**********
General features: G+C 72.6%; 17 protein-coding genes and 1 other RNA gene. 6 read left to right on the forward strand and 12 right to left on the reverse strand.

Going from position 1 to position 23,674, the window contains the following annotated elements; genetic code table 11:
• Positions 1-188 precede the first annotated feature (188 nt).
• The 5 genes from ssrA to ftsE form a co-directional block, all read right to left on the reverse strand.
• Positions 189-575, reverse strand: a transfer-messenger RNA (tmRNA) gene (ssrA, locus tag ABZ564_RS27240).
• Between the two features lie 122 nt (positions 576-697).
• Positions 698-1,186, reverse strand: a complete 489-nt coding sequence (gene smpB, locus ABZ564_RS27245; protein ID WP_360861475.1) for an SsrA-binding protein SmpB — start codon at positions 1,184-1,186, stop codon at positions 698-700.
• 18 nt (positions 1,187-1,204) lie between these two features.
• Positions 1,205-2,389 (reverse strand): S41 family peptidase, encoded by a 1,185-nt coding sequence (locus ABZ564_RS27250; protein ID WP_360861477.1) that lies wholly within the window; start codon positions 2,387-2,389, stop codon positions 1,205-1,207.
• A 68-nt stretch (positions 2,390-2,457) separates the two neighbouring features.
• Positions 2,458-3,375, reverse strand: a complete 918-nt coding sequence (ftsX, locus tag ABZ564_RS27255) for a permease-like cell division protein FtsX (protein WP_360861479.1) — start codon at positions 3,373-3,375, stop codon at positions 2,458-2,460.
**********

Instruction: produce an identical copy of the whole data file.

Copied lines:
General features: G+C 72.6%; 17 protein-coding genes and 1 other RNA gene. 6 read left to right on the forward strand and 12 right to left on the reverse strand.

Going from position 1 to position 23,674, the window contains the following annotated elements; genetic code table 11:
• Positions 1-188 precede the first annotated feature (188 nt).
• The 5 genes from ssrA to ftsE form a co-directional block, all read right to left on the reverse strand.
• Positions 189-575, reverse strand: a transfer-messenger RNA (tmRNA) gene (ssrA, locus tag ABZ564_RS27240).
• Between the two features lie 122 nt (positions 576-697).
• Positions 698-1,186, reverse strand: a complete 489-nt coding sequence (gene smpB, locus ABZ564_RS27245; protein ID WP_360861475.1) for an SsrA-binding protein SmpB — start codon at positions 1,184-1,186, stop codon at positions 698-700.
• 18 nt (positions 1,187-1,204) lie between these two features.
• Positions 1,205-2,389 (reverse strand): S41 family peptidase, encoded by a 1,185-nt coding sequence (locus ABZ564_RS27250; protein ID WP_360861477.1) that lies wholly within the window; start codon positions 2,387-2,389, stop codon positions 1,205-1,207.
• A 68-nt stretch (positions 2,390-2,457) separates the two neighbouring features.
• Positions 2,458-3,375, reverse strand: a complete 918-nt coding sequence (ftsX, locus tag ABZ564_RS27255) for a permease-like cell division protein FtsX (protein WP_360861479.1) — start codon at positions 3,373-3,375, stop codon at positions 2,458-2,460.